If you are planning to visit Assam, then this is the perfect time. The trees are ornamented with fresh green leaves and the whole of the land is dipped in the aroma of seasonal flowers.

Yes it’s the time we celebrated Bihu or we can call it as the Assamese New Year. Being an assamese myself, I can never ever express what Bihu is to us. It’s an emotion or mostly beyond emotion.

Basically there are three kinds of Bihu- Bohag Bihu or Rongali Bihu, Magh Bihu or Bhogali Bihu and Kati Bihu or Kongali Bihu. Everything about the festival is related to agriculture. Out of the three Bihus, Rongali Bihu is the most fun filled.

Celebrated in the month of mid- January, Bhogali Bihu is festival of feast and end of harvesting season too. It’s a two to the three-day fest and the main aim of the farmers is to thank the almighty for good harvest. People prepare various food items along with ‘Meji’. Meji is a house made of straws, which is set on fire in the early morning of Bihu where people seeks the blessing of God. Magh Bihu is incomplete without Jolpan (snacks, served as breakfast), Pitha (kind of rice cake) and Laaru (made of rice powder, sesame, molasses, and grated coconut).

Whereas Kongali Bihu is celebrated in the month of mid-October. The word ‘Kongali’ itself means scarcity or unavailability. Farmers throughout the month worship Goddess Lakshmi and lights earthen lamps in the paddy field under ‘tulsi’ (basil) plant. Tulsi plant hold a significant place and belief in Hinduism. Like the other two types of Bihu, during this Bihu, Pitha and Jolpan are prepared but not in abundance.

Every bihu that is celebrated has its own meaning and set of values. Like Rongali Bihu is all about expressing joy and showering love for each other and is celebrated in the month of April.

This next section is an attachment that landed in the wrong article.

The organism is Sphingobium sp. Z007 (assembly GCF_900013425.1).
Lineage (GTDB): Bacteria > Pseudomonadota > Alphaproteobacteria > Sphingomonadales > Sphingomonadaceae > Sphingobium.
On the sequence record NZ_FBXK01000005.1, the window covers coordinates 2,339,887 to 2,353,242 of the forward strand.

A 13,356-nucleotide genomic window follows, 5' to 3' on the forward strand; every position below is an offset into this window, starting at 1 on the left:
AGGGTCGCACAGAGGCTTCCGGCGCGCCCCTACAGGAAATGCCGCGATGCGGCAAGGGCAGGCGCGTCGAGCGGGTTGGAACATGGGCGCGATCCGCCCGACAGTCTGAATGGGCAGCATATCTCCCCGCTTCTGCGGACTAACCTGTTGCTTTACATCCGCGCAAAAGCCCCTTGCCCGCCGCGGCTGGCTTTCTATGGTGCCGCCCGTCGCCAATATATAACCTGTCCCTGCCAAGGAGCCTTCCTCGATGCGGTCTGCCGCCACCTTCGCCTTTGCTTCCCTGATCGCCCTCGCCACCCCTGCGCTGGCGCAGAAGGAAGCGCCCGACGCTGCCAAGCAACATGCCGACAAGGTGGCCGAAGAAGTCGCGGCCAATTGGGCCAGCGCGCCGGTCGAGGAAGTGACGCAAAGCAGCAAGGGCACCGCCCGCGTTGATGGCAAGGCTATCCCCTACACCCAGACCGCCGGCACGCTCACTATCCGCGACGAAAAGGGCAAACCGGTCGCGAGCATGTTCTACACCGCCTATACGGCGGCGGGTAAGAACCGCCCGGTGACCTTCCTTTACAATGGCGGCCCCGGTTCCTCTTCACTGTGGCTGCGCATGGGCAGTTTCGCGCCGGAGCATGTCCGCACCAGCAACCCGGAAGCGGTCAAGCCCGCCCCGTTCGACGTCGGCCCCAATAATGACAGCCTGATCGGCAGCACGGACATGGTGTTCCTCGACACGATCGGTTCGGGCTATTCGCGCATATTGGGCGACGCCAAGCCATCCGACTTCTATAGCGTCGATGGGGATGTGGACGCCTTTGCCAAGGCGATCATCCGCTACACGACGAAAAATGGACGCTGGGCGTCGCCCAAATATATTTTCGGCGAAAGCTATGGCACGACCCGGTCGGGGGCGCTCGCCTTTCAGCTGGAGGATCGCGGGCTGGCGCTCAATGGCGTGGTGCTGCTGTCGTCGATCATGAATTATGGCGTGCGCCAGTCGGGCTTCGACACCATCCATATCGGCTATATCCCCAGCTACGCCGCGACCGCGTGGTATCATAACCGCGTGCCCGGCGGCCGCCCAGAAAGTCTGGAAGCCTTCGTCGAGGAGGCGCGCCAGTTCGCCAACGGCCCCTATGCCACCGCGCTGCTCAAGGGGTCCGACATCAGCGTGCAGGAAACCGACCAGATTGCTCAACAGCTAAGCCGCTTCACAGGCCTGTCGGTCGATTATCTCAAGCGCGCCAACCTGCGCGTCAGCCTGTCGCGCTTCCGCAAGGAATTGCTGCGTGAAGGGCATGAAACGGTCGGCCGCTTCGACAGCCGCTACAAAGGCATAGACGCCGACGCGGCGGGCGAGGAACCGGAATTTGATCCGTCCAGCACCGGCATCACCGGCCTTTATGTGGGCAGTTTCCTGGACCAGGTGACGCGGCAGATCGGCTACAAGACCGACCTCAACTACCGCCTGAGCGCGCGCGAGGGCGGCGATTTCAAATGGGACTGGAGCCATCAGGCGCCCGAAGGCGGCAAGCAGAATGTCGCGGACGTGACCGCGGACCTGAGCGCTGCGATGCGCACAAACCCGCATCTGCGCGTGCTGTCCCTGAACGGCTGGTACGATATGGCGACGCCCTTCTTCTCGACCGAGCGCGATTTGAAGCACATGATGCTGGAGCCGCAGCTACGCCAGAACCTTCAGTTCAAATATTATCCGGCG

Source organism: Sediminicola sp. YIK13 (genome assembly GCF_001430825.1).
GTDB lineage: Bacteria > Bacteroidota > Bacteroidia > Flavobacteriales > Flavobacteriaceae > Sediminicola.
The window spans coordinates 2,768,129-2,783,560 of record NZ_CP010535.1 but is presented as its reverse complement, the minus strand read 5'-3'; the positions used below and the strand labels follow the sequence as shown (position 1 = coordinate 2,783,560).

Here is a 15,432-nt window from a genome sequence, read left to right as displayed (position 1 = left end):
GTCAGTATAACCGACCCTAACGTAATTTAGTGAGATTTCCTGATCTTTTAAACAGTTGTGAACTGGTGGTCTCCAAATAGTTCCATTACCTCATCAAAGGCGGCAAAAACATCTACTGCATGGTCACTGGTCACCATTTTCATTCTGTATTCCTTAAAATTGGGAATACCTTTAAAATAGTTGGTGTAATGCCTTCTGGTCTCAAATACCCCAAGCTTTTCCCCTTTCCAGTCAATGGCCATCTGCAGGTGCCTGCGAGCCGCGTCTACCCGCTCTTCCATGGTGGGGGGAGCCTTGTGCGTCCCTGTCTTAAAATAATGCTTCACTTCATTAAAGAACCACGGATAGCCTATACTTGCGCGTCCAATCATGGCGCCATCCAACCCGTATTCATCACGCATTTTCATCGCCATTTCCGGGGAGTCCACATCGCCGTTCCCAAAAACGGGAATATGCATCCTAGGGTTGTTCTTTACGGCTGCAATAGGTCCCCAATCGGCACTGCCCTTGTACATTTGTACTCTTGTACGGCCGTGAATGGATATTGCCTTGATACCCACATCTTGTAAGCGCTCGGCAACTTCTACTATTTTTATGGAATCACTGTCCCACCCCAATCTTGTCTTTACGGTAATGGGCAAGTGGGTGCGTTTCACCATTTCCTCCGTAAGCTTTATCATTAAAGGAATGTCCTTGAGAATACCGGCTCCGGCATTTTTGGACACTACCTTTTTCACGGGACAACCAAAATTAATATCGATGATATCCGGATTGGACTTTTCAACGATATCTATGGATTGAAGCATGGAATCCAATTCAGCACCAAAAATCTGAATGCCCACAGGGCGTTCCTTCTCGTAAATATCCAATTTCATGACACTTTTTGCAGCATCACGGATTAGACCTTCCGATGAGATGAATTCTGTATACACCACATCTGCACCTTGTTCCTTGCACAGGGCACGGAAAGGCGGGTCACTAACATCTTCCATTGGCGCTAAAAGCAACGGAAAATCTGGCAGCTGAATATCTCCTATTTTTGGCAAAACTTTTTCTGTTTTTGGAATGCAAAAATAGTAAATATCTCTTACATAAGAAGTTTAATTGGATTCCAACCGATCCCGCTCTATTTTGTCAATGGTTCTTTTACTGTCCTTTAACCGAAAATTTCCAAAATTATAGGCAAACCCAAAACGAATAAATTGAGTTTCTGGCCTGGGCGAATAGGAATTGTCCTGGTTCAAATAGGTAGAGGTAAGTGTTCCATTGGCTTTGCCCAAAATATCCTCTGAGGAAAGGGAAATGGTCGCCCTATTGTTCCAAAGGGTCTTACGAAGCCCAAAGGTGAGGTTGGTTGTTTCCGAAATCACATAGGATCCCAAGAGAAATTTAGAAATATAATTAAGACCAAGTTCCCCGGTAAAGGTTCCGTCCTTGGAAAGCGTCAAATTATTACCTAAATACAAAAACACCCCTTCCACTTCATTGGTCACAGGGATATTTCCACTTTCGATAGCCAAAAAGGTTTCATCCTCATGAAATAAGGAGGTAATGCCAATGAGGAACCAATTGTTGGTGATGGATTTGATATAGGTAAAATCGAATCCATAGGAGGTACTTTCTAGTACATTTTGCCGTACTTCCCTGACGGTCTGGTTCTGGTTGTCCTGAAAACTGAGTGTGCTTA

“Otikoi Senehor Mugaare Muhura
Oi Tatukoi Senehor Maaku
Taatukoi senehor Bohagor Bihuti
Oi Nenasi Kenekoi Thaku”

As a true Assamese, it’s really difficult to just ignore and stand still once you listen to these songs. The alleviating music and the beats of Dhul and Pepa automatically attract one to its roots, one no matter how far he stays.

Rongali bihu is observed for 7 long days- Chot, Raati, Goru, Manuh, Mela and Chera. Well let’s not go to the history now. However Goru bihu and Manuh bihu are most popular of all. This bihu is fully dedicated to cattle, as they are an inevitable part of farming. During Goru (cattle) bihu, cattle are washed in the riverside with maah-halodhi (black gram and turmeric paste). Later the owner of cow slowly hits them with a chak (bamboo stick) tied with various vegetables like brinjal, bitter gourd and bottle gourd in the rhythm of a song called-

Dighloti dighal paat,

maakhi maru jaat jaat;

lau khaa bengena khaa,

bosore bosore barhi jaa,

maare xoru baapere xoru toi hobi bor goru” 

Goru Bihu is followed by Manuh Bihu, which is celebrated on the first day of Bohag (Vaisakh). People too take bath with Maah-Halodhi and dresses in new clothes. Mouthwatering food items are prepared to grace the fest. Like Pitha, Laaru, Kumol Saul (staple rice), tel Pitha (fried rice cakes), Sandoh Guri, Chira, Bhoja saul, etc.

The highlight of this festival is the Bihu dance. A must watch folk dance of Northeast! Girls dressed in Mekhela Chador made out of muga silk and boys in dhoti and kurta are a treat to the eyes.  Once you taste the flavor, you are bound to get bewitched.

Northeast in recent years has gained much popularity when it comes to food and its rich culture. Food items of the tribes have really reached to every nook and corner of the world and are loved extensively.

Photography Credit: Dr. Vikramjit Kakati